Speakers at Democracy Convention

We are excited to provide the following list of confirmed speakers, session leaders, and artists at the 2011 Democracy Convention. This listing will be expanded and otherwise updated in advance of the convention:

HUMANIST: Touchscreen voting machines leave a paperless trail in districts where the polls do not match the results

January 1, 2004
Michael I. Niman
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Manipulating election votes, the act of stealing an American election, used to sound far fetched. While many people weren't always confident that voters would make fully informed decisions, it was always assumed that each vote would at least be counted. Then came Florida--and the whole quaint notion of elections got tossed out the window. The final 2000 election recount showed that George W. Bush didn't win but he came close enough to move in for the kill.

HARPER'S: A citizens' guide to hacking the 2004 election

April 1, 2004
Brendan Koerner
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That serious problems plague our new, computerized voting machines--on which 29 percent of U.S. voters are poised to cast their votes in November--has been apparent ever since $3.9 billion in federal funding for the machines was made available in 2002, in the aftermath of Bush v. Gore. In the years since, report after report has cautioned that the machines lack the security and robustness necessary to withstand the assaults of hackers or unscrupulous technicians. But no one seems likely to stop the rollout of the machines, more than 50,000 of which have been purchased by states.

NATION: How the 2004 election could be stolen

August 16, 2004
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On November 2 millions of Americans will cast their votes for President in computerized voting systems that can be rigged by corporate or local-election insiders. Some 98 million citizens, five out of every six of the roughly 115 million who will go to the polls, will consign their votes into computers that unidentified computer programmers, working in the main for four private corporations and the officials of 10,500 election jurisdictions, could program to invisibly falsify the outcomes.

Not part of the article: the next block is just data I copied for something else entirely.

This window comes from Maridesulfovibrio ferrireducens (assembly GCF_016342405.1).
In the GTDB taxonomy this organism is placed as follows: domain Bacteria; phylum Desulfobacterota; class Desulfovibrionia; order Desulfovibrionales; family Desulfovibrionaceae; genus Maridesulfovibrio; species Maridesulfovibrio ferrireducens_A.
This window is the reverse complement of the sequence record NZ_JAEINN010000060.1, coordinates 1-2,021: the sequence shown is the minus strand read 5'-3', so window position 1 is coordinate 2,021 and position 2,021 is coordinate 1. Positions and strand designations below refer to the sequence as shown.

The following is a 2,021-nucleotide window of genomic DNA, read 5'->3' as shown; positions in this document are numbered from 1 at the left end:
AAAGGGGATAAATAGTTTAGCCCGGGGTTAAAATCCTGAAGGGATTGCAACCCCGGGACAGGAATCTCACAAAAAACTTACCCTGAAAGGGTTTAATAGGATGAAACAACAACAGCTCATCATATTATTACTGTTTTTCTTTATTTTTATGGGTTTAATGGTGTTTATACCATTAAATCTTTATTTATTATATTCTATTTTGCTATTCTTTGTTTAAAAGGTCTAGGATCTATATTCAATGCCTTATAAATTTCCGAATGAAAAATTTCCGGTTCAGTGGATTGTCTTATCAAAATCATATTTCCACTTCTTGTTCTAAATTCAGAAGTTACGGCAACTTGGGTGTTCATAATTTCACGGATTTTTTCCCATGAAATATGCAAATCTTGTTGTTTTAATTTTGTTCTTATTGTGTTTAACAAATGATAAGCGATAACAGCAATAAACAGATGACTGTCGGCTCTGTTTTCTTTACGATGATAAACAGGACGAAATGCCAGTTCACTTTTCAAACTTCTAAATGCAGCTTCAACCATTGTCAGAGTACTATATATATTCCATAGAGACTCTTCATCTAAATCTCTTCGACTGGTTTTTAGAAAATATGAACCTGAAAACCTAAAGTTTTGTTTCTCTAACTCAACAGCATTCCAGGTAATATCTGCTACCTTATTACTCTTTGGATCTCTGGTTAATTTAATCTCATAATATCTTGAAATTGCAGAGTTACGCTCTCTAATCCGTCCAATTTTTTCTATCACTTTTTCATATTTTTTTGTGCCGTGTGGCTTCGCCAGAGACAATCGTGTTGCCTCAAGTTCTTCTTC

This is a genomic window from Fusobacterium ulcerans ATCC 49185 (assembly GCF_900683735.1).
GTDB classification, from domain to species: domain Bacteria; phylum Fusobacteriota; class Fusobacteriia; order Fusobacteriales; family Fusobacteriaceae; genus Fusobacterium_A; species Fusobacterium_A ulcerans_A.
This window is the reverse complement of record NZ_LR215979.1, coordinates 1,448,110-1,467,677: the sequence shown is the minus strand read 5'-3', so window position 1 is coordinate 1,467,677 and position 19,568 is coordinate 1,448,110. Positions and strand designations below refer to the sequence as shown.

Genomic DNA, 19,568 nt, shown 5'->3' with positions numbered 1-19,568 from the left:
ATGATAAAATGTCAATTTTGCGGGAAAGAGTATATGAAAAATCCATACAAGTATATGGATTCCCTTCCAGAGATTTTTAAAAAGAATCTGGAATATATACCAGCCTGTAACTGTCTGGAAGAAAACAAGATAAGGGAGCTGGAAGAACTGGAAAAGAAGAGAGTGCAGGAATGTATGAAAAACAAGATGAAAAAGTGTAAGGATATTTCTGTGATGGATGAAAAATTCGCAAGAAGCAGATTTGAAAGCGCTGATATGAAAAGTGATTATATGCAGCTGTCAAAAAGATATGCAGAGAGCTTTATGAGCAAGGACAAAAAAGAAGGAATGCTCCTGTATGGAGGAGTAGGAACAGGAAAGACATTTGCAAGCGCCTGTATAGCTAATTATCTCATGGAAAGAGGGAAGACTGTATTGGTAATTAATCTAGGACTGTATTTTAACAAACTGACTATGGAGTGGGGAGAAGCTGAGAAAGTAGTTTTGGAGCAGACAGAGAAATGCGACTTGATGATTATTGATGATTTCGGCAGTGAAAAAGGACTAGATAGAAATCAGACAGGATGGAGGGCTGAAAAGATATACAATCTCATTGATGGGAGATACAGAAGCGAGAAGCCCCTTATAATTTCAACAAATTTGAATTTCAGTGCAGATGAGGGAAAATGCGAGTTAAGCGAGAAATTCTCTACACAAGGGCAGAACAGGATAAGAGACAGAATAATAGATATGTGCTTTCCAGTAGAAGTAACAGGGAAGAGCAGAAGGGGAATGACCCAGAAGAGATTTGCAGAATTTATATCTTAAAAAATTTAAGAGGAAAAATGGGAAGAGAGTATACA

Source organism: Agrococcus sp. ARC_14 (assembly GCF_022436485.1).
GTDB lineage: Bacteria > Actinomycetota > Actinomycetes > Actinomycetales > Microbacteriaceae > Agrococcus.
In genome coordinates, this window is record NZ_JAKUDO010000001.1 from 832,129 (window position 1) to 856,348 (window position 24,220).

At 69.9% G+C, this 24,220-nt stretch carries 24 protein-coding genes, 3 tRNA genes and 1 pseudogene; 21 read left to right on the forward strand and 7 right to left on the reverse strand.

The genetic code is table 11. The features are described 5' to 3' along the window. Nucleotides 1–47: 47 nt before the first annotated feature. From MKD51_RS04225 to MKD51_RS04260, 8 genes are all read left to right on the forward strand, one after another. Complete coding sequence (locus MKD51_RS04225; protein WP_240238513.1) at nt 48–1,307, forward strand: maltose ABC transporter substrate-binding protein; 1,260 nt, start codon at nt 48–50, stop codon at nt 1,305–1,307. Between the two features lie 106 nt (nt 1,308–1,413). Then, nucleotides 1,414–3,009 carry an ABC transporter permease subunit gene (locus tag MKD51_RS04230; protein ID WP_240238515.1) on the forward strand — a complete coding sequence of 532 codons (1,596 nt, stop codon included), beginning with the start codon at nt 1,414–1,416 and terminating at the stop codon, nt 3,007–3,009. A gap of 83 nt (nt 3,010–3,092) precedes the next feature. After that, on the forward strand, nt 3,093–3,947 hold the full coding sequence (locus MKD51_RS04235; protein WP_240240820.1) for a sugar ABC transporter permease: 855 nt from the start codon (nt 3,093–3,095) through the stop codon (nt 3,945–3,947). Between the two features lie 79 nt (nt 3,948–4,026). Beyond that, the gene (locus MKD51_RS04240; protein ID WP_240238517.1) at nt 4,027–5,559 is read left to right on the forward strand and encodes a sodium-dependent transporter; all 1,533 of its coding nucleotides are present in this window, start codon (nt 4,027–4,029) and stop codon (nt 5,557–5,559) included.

SOJOURNERS: The e-voting system is dangerously vulnerable to fraud

September 1, 2004
David Batstone

Florida, 2000 presidential election—the vote count long will be recalled as a low point in U.S. democratic politics.

The hue and cry of electoral corruption and a stolen election compelled the U.S. Congress to act. Boldly, it committed $3.9 billion in matching federal funds to assist states in the transition toward digital voting systems. Here, under the flag of the Help America Vote Act, was the answer for hanging chads.

Remarkably, about 30 percent of the electorate—50 million voters or so—will submit a ballot in the coming November elections using paperless machines. Be worried. The e-voting system in place is dangerously vulnerable to fraud.

WSJ: Diebold security flaws emerge as electronic voting spreads

October 25, 2004
Anne Marie Squeo
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THE HANGING CHADS and lost ballots of the 2000 presidential-election debacle made it seem a foregone conclusion that modernized, electronic-voting machines would be widely embraced the next time around. And so they will be. But paranoia about stolen elections and security flaws has made Nov. 2 a make-or-break event for the fledgling industry and its biggest player, Diebold Inc.

NYT: North Carolina's election machine blunder

January 18, 2005
Adam Cohen
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The November election may feel like ancient history, but it is still going on in North Carolina. The state has been unable to swear in an agriculture commissioner because a single malfunctioning electronic voting machine lost more ballots than the number of votes that separate the two candidates. The State Board of Elections, the candidates and the public are sharply divided on how to proceed. The mess North Carolina finds itself in is a cautionary tale about the perils of relying on electronic voting that does not produce a paper record.